To end a super busy weekend of fights attention turned to the Portopia Hotel in Kobe as Reiya Konishi (17-2, 7) [小西伶弥] challenged hard hitting IBF Light Flyweight champion Felix Alvarado (35-2, 30).
The bout, which had no live TV coverage, promised a lot. Whilst the TV coverage lacked it was streamed via the team of Konishi's and proved to be a genuinely compelling contest, from start to end, with Alvarado's power punching going up against Konishi's physical strength and toughness. It wasn't the all out war we were expecting, but it sure was an engaging, and thrilling contest.
From the opening round it was clear neither man was there just to pick up a pay cheque, with Konishi pressing forward, trying to smother the power of Alvarado, whilst the Champion found room to get his shots off. Konishi, to his credit, got plenty off himself in the early stages, often forcing Alvarado backwards and unleashing flurries of shots to head and body, but it was the blows of Alvarado that caught the eye, especially his uppercuts as Konish came in with his head down.
Konishi's best moments came in the middle rounds, as he landed most of his best work, stopped Alvarado from creating the space here needed to get full extension on his shots. By smothering Alvarado's power shots and pushing him backwards Konishi had real success, and left the Nicaraguan looking a little bit like a bully. It did however come at a cost, and the energy that Konishi had to use, and the shots he took in return for his success, were apparent in the later rounds.
The final third of the bout was Alvarado's best. Konishi had slowed, his work rate had dropped, and his ability to cut the distance effectively was waning. This allowed Alvarado the space he needed to land his thunderous power shots, and in rounds 10 and 11 he hurt Konishi, who was left wobbling and looking ready to go. Unfortunately for the Nicaraguan the bell came to give Konishi both times, but it was clear that Konishi was relying on his toughness by then, and his chance to turn things round had all but gone.
The brave and determined challenger managed to put up a really spirited effort in round 12, despite losing the round. It was clear he knew he'd lost but he'd put up a great effort against one of the hardest hitting champions in the sport.
After 12 rounds the judges had the bout a clear win for the Nicaraguan, with scores of 117-111, 118-110 and 116-112.
In a sign of real class Alvarado stayed with fans on his way backstage, bumping fists with the locals, taking pictures with kids and really spending a lot of time with those who had been cheering on Konishi. The fans however had clearly been won over by the champion, and it was great to see from both sides.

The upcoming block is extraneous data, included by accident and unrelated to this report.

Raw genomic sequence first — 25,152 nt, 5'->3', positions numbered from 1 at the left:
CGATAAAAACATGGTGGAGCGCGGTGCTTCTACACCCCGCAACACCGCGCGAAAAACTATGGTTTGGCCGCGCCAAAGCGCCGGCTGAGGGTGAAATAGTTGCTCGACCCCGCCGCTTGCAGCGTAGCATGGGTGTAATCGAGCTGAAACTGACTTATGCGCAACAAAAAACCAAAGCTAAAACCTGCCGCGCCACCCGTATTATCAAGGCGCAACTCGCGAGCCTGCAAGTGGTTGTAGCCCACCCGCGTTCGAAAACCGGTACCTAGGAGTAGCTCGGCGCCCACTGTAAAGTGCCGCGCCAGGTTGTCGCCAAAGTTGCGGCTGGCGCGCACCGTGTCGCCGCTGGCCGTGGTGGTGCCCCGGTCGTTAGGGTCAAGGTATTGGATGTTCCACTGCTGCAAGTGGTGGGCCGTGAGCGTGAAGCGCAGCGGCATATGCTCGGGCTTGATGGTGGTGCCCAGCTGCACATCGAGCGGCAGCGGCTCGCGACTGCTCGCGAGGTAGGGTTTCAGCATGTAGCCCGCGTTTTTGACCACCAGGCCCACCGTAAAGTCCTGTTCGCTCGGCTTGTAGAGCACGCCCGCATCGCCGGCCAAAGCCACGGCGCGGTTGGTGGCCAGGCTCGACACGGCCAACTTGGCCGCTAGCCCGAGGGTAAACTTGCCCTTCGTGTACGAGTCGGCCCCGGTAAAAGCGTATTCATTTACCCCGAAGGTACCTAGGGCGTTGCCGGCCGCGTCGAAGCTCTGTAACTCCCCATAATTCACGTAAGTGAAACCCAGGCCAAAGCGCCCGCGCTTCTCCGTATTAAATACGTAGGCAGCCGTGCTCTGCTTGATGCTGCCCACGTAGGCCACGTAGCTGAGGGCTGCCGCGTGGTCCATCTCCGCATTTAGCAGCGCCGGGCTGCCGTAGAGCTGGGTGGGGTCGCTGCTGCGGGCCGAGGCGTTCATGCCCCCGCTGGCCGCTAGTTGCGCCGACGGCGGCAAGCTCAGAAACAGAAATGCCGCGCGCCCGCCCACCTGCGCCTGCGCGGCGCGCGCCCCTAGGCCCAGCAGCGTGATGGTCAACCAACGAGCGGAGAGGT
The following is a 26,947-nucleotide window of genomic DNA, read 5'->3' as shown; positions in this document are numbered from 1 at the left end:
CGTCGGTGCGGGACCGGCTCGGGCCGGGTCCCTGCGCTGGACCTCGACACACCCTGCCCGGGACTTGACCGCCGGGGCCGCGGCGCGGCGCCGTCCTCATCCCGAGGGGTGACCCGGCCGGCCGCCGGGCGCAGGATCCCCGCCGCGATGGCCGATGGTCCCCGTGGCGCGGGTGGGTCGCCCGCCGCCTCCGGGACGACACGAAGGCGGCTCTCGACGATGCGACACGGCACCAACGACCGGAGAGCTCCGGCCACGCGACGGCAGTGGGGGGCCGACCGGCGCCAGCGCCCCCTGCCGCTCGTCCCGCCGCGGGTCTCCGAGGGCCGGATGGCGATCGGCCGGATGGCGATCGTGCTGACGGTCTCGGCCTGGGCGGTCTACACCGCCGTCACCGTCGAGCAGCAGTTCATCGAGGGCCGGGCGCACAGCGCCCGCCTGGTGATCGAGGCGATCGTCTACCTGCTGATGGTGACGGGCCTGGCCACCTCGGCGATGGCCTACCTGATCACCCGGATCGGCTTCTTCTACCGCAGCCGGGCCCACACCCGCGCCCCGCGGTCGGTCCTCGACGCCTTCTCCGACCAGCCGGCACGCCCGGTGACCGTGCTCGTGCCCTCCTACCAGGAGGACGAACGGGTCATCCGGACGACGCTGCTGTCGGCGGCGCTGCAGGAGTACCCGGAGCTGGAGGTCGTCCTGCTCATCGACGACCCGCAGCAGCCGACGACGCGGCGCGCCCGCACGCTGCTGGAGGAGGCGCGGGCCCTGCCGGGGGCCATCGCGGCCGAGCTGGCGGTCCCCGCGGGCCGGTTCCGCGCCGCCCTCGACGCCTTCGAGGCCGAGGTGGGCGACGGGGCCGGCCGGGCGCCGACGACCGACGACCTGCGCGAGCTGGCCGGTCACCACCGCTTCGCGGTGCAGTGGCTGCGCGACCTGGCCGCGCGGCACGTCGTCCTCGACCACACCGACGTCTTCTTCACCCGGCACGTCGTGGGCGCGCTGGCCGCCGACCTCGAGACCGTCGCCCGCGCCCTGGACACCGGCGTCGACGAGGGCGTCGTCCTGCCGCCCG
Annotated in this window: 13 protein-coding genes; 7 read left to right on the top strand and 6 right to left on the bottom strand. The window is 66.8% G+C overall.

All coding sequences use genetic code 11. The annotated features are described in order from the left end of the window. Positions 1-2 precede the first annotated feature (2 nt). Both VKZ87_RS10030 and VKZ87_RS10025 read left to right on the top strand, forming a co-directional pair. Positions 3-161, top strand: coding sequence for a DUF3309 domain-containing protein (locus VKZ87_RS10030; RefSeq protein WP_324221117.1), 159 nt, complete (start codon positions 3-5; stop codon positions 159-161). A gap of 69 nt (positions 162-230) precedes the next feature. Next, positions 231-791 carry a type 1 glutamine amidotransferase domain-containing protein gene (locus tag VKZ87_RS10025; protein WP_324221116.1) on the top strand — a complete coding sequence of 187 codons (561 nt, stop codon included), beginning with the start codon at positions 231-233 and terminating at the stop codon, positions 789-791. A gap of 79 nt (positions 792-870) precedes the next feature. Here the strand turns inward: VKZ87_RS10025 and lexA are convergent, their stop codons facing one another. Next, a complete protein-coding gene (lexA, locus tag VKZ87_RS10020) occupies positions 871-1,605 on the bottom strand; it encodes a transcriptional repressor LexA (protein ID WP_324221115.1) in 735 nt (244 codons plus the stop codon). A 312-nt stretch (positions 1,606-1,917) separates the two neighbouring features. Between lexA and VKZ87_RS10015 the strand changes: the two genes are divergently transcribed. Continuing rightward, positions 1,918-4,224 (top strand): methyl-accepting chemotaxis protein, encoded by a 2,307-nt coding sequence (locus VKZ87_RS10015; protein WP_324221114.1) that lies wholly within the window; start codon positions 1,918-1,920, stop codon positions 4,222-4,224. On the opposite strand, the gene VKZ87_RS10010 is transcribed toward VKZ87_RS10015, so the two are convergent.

Sadly for Konishi this is the second time he has lost in a world title bout, and it might just be that whilst he is very good, and very strong, he isn't quite good enough to win a world title.
The Light Flyweight delivered another action packed bout earlier today as Filipino Randy Petalcorin (29-3-1, 22) battled against heavy handed Nicaraguan Felix Alvarado (34-2, 30) in a bout for the vacant IBF Light Flyweight title, which had been given up by Hekkie Budler earlier this year. On paper the bout matched one of the best pure boxers in the division against one of the most destructive in a bout that really looked fantastic on paper.
For fans of Alvarado they would have known exactly what to expect from the Nicaraguan, and he fought true to form, bringing his trademark intense pressure. In the opening moments Petalcorin coped with it well, moving around the ring and fighting smart with sharp counter shots, but couldn't force Alvarado backwards or really get his respect.
The second round saw Alvarado pick up the pace, and really take the fight to the Filipino who failed to ever create space in a round that instead saw him being pinned against the ropes. It was a huge show of confidence from the Nicaraguan who looked like a monster. Petalcorin managed to have a better round 3, as he created some space, but was again on the back foot and forced to take some big shots from the Nicaraguan. To his credit Petalcorin landed some tasty counters, creating a welt under the right eye of Alvarado, but he was never able to get Alvarado's respect.
Round 4 saw more pressure from Alvarado as he continued to hunt his man, though his success was limited at times as he began to look sluggish, with the intensity dropping. The lower intensity allowed Petalcorin to have some moments in round 5, especially early on, but he was on the receiving end at the end of the round as Alvarado's pressure began to ramp up. That pressure continued to get more intense from Alvarado in round 6 as he began to really dig heavy body shots into the local favourite. Petalcorin rode a lot of shots well, and even landed some of his own clean counters, but it was clear that the damage was accumulating on the Filipino, who was being forced to take some massive body shots.